Posthumanism: A Guide for the Perplexed. London; New York: Bloomsbury Academic, 2017: 352pp.
“In Posthumanism: A Guide for the Perplexed, Peter Mahon provides an overview of posthumanism, exploring not only the key scientific advances in information technology and genetics that have made us and society posthuman, but also how certain strands in art (such as science fiction and video games) and philosophy (for example, in the work of Andy Clarke and Jacques Derrida) have played—and continue to play—a crucial role in shaping how we understand those advances.
Mahon’s analysis draws on an understanding of technology as a pharmakon—an ancient Greek word for a substance that is both a poison and a cure—as he considers our posthuman future, as envisioned by a range of futurists, from Ray Kurzweil to those at the Machine Intelligence Research Institute. What seems clear is that this future will require massive shifts in how we think about ourselves as techno-biological entities, about the benefits and threats of intelligent technologies and about the roles consumerism and universal basic income will play in societies. Posthumanism is our present, our future and a challenge to which we must rise.”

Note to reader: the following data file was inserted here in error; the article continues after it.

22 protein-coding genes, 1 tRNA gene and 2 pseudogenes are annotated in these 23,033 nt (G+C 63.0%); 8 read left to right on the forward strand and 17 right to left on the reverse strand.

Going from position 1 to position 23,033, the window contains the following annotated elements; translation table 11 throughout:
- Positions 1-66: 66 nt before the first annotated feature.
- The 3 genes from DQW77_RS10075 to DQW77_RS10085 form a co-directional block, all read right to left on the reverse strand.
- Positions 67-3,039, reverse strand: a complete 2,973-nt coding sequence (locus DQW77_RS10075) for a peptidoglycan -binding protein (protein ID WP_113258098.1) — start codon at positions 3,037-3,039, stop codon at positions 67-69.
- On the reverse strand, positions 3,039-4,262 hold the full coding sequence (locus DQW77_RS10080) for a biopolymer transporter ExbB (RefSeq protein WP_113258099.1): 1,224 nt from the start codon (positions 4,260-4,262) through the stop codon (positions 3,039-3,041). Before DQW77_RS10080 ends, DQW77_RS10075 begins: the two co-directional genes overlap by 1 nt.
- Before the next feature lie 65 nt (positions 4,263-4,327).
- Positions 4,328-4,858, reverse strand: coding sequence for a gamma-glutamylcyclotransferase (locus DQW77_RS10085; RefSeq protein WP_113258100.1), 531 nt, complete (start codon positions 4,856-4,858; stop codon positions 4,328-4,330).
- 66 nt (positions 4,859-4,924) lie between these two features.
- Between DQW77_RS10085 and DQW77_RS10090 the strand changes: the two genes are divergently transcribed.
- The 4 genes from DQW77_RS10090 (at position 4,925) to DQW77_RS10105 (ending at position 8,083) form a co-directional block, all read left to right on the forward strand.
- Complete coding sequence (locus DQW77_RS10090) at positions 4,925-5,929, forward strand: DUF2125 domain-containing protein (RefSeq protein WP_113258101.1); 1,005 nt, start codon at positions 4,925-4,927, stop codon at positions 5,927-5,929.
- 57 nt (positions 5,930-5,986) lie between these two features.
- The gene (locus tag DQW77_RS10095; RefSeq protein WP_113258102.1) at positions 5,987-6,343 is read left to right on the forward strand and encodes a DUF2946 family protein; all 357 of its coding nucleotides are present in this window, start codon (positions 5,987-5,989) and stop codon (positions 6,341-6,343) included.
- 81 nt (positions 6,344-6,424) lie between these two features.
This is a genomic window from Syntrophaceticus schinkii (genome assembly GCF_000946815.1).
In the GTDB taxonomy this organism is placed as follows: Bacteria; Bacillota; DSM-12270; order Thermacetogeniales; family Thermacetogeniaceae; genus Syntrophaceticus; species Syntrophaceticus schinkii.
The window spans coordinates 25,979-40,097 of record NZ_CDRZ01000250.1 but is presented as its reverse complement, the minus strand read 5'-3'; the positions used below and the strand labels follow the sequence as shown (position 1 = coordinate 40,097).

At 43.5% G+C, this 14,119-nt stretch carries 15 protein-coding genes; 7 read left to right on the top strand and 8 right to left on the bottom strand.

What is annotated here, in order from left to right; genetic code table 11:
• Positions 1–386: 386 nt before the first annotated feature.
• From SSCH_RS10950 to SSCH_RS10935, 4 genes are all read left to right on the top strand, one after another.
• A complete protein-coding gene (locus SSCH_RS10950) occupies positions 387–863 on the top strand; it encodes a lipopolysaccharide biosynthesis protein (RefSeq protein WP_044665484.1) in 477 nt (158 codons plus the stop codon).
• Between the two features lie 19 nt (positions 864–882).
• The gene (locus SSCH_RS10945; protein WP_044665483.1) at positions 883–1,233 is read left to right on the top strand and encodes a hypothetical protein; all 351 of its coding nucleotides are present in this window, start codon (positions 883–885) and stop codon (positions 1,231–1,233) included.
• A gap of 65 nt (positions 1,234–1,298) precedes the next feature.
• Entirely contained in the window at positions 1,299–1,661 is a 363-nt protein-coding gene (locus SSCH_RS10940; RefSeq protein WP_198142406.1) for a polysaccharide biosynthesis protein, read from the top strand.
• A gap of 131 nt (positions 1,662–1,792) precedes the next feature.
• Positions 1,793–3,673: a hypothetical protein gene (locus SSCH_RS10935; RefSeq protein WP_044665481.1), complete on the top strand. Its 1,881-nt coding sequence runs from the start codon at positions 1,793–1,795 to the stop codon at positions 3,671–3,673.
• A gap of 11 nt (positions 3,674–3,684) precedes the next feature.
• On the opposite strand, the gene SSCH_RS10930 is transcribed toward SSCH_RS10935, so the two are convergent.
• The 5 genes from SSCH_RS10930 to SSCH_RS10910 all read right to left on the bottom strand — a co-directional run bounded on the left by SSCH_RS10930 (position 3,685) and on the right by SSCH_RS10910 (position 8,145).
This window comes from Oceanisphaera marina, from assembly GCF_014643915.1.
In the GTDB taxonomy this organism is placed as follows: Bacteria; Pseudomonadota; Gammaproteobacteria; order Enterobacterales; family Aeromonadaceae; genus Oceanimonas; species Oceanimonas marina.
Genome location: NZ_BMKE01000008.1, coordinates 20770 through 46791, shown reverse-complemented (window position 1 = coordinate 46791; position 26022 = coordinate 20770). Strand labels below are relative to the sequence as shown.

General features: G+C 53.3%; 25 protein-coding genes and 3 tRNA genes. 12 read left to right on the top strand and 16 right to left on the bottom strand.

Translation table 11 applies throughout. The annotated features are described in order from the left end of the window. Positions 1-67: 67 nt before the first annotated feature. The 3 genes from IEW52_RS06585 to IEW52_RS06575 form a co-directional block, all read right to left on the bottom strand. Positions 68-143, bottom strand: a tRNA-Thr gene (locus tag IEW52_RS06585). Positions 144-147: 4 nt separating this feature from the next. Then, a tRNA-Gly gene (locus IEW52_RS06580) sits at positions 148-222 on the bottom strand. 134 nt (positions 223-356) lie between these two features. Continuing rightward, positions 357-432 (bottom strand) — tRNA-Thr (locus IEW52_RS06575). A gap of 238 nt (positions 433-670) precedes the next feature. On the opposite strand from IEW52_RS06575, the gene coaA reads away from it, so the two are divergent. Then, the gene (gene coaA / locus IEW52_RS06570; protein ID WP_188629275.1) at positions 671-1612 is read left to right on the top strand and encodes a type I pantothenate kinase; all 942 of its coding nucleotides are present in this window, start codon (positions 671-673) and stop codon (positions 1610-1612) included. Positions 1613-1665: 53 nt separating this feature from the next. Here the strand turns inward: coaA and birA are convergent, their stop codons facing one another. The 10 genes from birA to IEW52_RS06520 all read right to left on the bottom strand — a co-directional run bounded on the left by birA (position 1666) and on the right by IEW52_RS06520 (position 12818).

Reviews and endorsements:
“Posthumanism: A Guide for the Perplexed is a wide-ranging, informative and engagingly written book on the emergent field of posthuman studies, which challenges traditional humanities scholarship by addressing the processes of digitalization, medicalization, and globalization, as well as contemporary environmental and political challenges like climate change, migration, biopolitics and terrorism. Mahon’s book presents and explains difficult philosophical, scientific and technical questions relevant to the current discussion about posthumanism in an accessible manner. It is particularly strong and innovative in its presentation of the scientific and technical discussions about enhancement, information theory, artificial intelligence and biotechnology and how these translate into different philosophical positions on the post- and transhuman.”– Stefan Herbrechter, Research Fellow, Coventry University, UK